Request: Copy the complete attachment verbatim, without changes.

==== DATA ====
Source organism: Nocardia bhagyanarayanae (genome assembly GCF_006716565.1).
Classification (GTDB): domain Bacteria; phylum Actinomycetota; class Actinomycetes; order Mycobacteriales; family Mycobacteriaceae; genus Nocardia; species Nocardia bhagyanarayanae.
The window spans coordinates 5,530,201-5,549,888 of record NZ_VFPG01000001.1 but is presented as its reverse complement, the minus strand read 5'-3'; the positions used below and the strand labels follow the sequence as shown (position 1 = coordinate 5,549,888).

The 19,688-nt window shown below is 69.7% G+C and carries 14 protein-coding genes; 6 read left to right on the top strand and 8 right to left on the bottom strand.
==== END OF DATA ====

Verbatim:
Source organism: Nocardia bhagyanarayanae (genome assembly GCF_006716565.1).
Classification (GTDB): domain Bacteria; phylum Actinomycetota; class Actinomycetes; order Mycobacteriales; family Mycobacteriaceae; genus Nocardia; species Nocardia bhagyanarayanae.
The window spans coordinates 5,530,201-5,549,888 of record NZ_VFPG01000001.1 but is presented as its reverse complement, the minus strand read 5'-3'; the positions used below and the strand labels follow the sequence as shown (position 1 = coordinate 5,549,888).

The 19,688-nt window shown below is 69.7% G+C and carries 14 protein-coding genes; 6 read left to right on the top strand and 8 right to left on the bottom strand.